Syria's chemical weapons trickling to Hezbollah, says Israel lawmaker

Jerusalem: A former Israeli defense minister alleged on Monday that Syria's chemical weapons are "trickling" to the Lebanese militant group Hezbollah. It was the first such claim by a senior politician in Israel, but he did not supply evidence to support his assertion.

Binyamin Ben-Eliezer, a retired general who is now a lawmaker from the opposition Labor party, told The Associated Press: "The process of weapon transferal to Hezbollah has begun."

He told Israel Radio that he "has no doubt" that Syrian President Bashar Assad has already used chemical weapons and that that "these weapons are trickling to Hezbollah."

His statement on chemical weapons reaching Hezbollah did not represent an official assessment, and Israeli defence officials sought to distance themselves from Ben-Eliezer's allegation.

An Israeli military naval ship and an Israeli air force helicopter operate next to a cruise ship off the coast of Haifa. AP

An Israeli military naval ship and an Israeli air force helicopter operate next to a cruise ship off the coast of Haifa. AP

They said that while Israeli officials are deeply concerned about such weapons reaching Hezbollah, they have not seen evidence that this has occurred. The officials spoke on condition of anonymity because they were discussing a confidential intelligence assessment and were not authorised to brief reporters.

Israel has repeatedly expressed concern that Syria's chemical arsenal could fall into the hands of anti-Israel militants like Hezbollah, an Assad ally, or an al Qaeda-linked group fighting with the rebels. Prime Minister Benjamin Netanyahu has warned that militants' acquisition of chemical arms or other sophisticated weapons is could trigger military action.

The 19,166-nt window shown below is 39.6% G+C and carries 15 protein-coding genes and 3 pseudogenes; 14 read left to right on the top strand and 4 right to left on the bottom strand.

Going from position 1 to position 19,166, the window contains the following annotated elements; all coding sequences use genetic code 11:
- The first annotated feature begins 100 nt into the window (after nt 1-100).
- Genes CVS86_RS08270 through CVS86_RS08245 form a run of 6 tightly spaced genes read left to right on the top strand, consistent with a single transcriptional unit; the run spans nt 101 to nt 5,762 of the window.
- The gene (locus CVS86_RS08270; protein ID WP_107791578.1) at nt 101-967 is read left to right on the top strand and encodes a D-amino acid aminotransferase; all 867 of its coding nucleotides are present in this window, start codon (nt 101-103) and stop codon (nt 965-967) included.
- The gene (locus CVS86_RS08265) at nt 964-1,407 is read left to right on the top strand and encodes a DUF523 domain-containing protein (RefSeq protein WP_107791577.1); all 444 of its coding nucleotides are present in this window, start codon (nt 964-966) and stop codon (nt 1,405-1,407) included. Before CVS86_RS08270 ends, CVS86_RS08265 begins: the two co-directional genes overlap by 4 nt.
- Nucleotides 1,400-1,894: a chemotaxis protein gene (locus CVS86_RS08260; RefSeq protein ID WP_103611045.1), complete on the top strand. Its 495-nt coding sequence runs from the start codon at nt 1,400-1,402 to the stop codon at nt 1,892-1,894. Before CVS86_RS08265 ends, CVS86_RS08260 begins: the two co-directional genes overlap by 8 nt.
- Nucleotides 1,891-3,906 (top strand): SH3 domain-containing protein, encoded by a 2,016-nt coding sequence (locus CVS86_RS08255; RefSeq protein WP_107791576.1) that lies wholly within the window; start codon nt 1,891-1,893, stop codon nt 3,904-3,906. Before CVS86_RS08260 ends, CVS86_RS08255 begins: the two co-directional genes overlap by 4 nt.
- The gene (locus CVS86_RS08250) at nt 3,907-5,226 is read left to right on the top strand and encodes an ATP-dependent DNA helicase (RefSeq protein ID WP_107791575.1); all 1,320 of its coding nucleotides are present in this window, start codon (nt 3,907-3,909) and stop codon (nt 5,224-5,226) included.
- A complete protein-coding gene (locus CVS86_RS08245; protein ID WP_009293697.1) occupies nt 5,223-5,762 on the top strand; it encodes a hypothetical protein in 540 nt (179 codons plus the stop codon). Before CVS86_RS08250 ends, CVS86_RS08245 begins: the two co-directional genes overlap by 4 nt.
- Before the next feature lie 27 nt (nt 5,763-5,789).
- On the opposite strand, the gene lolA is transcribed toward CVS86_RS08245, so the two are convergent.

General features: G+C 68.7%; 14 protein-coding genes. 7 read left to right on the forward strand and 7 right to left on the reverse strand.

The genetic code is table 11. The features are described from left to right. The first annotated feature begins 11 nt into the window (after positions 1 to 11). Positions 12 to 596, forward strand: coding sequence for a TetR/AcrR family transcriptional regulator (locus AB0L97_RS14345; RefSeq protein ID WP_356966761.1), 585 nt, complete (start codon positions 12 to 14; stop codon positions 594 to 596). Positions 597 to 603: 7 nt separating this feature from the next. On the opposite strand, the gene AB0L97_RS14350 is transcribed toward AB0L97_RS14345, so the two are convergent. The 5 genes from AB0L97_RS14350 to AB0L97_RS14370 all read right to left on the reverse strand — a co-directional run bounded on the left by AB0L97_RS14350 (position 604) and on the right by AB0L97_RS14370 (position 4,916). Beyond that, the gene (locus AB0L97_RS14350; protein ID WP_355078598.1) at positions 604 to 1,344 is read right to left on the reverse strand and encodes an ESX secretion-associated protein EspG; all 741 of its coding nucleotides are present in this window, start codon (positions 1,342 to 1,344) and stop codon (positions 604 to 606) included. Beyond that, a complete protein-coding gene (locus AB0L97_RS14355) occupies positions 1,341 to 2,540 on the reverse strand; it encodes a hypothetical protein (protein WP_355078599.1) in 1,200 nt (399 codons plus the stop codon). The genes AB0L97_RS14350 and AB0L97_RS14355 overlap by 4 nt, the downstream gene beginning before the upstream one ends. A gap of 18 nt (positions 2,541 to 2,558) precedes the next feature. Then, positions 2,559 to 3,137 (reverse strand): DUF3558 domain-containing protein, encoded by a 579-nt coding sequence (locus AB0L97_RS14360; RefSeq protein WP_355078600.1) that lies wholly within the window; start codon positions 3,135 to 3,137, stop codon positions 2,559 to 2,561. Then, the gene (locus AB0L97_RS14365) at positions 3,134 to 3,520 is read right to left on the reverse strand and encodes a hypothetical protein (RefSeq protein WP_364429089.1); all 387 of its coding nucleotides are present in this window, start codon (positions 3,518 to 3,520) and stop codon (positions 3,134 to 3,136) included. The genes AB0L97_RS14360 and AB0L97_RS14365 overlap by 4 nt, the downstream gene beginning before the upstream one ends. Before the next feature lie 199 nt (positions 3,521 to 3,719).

Israel is widely believed to have carried out an airstrike in Syria early this year on a shipment of sophisticated anti-aircraft missiles allegedly bound for Hezbollah. Israel has all but confirmed it carried out the attack.

Although Assad is a bitter enemy, Israel has been careful not to take sides in Syria's civil war, partly because the Assad family has kept the border with Israel quiet for the past 40 years and because of concerns of what would happen if he is overthrown.

Israeli military officials believe some Syrian opposition groups, especially those affiliated with the al Qaeda terror group, will turn their focus toward Israel if Assad is ousted.

Ben-Eliezer said he is "amazed by the silence of the world" and that the international community needs to intervene to end the high civilian death toll in Syria's civil war. He said Israel should consider action if there is no international intervention.


Updated Date: Apr 30, 2013 11:05 AM

Also See